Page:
Researchers spot uptick in Nymaim detections as infections creep into Brazil
Nymaim malware uses macros and targets financial institution, ESET researchers said.
ESET researchers spotted a 63 percent uptick in the number of Nymaim malware detections during the first half of 2016 compared to the same time in 2015 and noticed a series of targeted attacks in Brazil.
Most appeared in Poland which accounted for 54 percent of all Nymaim detections this year but researchers noted highly target attacks directed at financial institutions in Brazil, according to a July 12 blog post.
“Despite the relatively low number of detections, which is to be expected due to the very specific target selection, Brazil accounts for 0.07% of all detection incidents involving this variant, placing it 11th in the list of countries where this variant was most often detected,” the post said.
The attacks in Brazil appeared to target selected victims soon after Nymaim was repackaged into Nymaim.BA, when both the downloader and Nymaim.BA payload were only able to be detected by a few antivirus engines, the post said.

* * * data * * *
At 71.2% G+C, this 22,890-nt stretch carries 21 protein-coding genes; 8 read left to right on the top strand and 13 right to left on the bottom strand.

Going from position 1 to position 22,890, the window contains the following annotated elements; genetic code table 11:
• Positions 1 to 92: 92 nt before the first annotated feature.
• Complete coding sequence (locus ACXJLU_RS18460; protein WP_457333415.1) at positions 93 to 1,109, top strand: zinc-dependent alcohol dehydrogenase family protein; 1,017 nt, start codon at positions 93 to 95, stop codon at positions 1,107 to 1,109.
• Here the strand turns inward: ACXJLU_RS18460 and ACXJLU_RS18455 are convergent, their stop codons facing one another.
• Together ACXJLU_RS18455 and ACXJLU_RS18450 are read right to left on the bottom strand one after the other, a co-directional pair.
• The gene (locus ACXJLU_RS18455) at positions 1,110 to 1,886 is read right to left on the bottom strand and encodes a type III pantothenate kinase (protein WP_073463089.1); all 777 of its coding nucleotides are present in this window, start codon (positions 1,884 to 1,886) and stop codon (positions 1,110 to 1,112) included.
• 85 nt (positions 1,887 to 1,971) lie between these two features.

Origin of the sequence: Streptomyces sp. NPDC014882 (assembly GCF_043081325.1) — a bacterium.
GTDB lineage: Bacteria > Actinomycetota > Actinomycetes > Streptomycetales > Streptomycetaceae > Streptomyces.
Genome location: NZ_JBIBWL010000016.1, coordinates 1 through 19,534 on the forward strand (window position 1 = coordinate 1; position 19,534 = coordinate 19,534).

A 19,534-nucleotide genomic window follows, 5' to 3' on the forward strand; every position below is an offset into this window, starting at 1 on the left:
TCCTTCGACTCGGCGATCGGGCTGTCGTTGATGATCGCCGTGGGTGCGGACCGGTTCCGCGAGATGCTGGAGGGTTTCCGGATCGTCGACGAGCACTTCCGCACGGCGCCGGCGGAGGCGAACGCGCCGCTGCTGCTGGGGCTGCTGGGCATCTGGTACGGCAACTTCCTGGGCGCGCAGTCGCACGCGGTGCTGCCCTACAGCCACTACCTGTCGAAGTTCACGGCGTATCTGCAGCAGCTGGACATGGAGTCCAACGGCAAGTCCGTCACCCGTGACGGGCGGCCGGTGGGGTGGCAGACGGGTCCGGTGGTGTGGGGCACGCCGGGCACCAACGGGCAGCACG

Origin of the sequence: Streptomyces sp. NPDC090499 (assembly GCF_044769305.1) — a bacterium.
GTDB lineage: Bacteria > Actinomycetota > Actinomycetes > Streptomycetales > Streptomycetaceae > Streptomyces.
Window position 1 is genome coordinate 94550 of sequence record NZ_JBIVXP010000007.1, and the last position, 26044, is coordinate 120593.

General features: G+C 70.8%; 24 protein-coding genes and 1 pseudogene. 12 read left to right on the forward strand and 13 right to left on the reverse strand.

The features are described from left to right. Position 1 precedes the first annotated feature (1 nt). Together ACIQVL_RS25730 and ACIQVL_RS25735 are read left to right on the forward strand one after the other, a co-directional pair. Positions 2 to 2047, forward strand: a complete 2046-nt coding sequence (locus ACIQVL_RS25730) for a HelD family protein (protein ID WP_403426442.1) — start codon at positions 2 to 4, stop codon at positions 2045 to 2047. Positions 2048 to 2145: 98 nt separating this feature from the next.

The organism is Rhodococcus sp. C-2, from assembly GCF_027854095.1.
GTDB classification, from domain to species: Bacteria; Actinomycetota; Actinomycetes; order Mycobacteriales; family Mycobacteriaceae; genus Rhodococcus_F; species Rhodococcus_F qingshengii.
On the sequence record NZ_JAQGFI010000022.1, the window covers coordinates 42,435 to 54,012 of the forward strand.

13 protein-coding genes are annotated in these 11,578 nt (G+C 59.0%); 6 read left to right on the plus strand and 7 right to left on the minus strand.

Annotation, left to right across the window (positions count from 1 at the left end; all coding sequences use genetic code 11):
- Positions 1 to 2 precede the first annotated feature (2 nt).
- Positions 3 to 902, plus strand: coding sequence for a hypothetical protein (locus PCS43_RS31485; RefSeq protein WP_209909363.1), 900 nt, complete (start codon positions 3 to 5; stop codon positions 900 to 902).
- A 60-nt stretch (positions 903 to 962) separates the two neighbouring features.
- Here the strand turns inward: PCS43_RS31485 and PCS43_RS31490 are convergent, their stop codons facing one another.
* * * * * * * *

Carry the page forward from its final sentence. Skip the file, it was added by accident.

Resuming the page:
Researchers said the latest version of the malware is spread via spearphishing campaigns using emails that contain malicious Microsoft Word or macros, unlike the 2013 version which used drive-by-download attacks delivered via compromised websites.
The macros uses social engineering “tricks” in an attempt to work around default Microsoft Word security settings that will prevent the malicious documents from running.
The document contains a block of “garbled text,” presumably to trick the victims into thinking something needs to be done in order to decode or decrypt the file, researchers said.
Next the app displays a message that reads “Enable Content to run in compatibility mode,” which is formatted very similar to the warning bar Microsoft uses to want users that macros in the current document has been disabled.
Researchers said the tricks may work well to convince users of the English versions of Microsoft Word to enable macros but are less compelling if the document is opened in a different language version of Word.
Users should blacklist the IP addresses, listed in the blog, that have been contacted by the malware and the URLs at the proxy, assuming the network supports this kind of filtering, researchers recommended in the post. They also suggested using anti-malware protection on endpoints as well as employing anti-phishing and web control capabilities.